Joliet council debates future of U.S. Steel site
By Bob Okon firstname.lastname@example.org January 6, 2014 9:34PM
Updated: January 6, 2014 9:34PM
The Joliet City Council on Monday tried to come up with a way to deal with the old U.S. Steel property, which has become a deteriorating eyesore.
“What’s happening with that site?” Councilman Jim McFarland asked, raising the issue ahead of a fellow councilman who had planned to make a proposal for the site.
McFarland suggested that the city condemn the former steel mill on Collins Street to make room for potential redevelopment. He was cautioned, however, that condemnation for private development was not a promising path.
Council members discussed the matter without resolution, suggesting that the vacated U.S. Steel site may remain an unresolved problem for some time.
Mayor Thomas Giarrante made redevelopment of the land a campaign issue in his 2011 run for mayor.
Councilman Robert O’Dekirk, a potential candidate for mayor in 2015, had planned to make the site an issue again this week at the council meetings. But McFarland jumped on the issue first on Monday, saying he was disturbed by the lack of progress on the property.
“I want to make sure we are keeping these hot-button issues on the front burner,” he said. “We need to start improving the appearance of this city.”
O’Dekirk said Joliet should pursue federal funds to clean up of the site, which he said would make redevelopment more likely. He said he would like to see the land redeveloped into a training campus for police and firefighters.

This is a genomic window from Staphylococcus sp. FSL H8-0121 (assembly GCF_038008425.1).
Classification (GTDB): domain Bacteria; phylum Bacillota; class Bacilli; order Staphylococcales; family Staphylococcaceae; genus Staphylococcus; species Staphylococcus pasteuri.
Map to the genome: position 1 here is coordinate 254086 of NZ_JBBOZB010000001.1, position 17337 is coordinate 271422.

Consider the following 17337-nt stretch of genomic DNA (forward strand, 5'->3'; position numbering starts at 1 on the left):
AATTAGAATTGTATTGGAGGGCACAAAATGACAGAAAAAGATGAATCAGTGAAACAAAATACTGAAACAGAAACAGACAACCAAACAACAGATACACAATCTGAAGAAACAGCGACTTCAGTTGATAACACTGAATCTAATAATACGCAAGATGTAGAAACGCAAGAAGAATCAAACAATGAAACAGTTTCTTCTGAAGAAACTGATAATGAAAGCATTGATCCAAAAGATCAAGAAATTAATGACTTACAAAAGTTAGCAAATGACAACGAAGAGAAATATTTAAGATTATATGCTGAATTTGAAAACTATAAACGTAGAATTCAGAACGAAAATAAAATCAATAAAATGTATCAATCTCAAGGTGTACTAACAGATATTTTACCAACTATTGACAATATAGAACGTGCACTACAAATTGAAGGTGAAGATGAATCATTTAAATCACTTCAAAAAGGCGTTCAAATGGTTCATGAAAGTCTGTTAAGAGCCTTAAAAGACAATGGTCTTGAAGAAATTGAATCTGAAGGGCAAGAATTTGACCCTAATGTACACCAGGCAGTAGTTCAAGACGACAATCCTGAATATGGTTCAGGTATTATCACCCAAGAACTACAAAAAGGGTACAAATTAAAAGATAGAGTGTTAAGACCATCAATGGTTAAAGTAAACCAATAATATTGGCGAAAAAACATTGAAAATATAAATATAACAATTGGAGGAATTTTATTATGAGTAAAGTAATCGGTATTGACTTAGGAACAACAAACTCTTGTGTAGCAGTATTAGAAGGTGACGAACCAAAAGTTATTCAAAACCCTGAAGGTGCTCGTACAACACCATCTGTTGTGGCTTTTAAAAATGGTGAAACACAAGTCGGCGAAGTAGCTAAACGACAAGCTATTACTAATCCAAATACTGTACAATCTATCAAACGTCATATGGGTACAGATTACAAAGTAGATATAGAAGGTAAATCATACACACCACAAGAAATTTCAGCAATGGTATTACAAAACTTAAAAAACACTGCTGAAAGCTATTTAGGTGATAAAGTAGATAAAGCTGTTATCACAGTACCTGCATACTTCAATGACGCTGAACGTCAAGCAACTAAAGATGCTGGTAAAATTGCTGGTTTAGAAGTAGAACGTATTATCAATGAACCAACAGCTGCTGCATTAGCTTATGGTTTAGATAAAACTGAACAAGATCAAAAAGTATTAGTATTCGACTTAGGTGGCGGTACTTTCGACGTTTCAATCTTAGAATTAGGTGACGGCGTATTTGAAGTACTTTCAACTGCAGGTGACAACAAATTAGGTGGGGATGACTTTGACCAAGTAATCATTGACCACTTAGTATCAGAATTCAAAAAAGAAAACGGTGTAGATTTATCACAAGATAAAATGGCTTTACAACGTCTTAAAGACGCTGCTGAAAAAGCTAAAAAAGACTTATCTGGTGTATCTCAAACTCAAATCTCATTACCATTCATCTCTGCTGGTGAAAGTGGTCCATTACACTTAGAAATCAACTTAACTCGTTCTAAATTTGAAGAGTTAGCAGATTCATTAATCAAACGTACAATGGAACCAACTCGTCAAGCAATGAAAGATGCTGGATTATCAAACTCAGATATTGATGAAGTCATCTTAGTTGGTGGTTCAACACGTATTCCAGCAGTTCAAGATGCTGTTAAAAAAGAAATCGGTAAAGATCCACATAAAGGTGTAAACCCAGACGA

Giarrante, who has been dealing with U.S. Steel and the Illinois Environmental Protection Agency for two years while pursuing redevelopment, said it has been challenging to get the two sides to make progress.
“It’s tough to get U.S. Steel to do something,” the mayor said. “We have been trying to work with them and IEPA to get something done.”
Giarrante said the front section of the property along Collins Street is clean land and has the potential for redevelopment for commercial use. It’s the back end of the property that is polluted, he said.
City Attorney Jeff Plyman advised against pursuing condemnation until city officials can agree on what should be done with the site. He also said using Joliet’s condemnation power to acquire land for a private developer is not likely to succeed.
“Condemnation, I don’t think, would really help the development process,” Plyman said, adding that the property “has significant environmental issues that condemnation would not help.”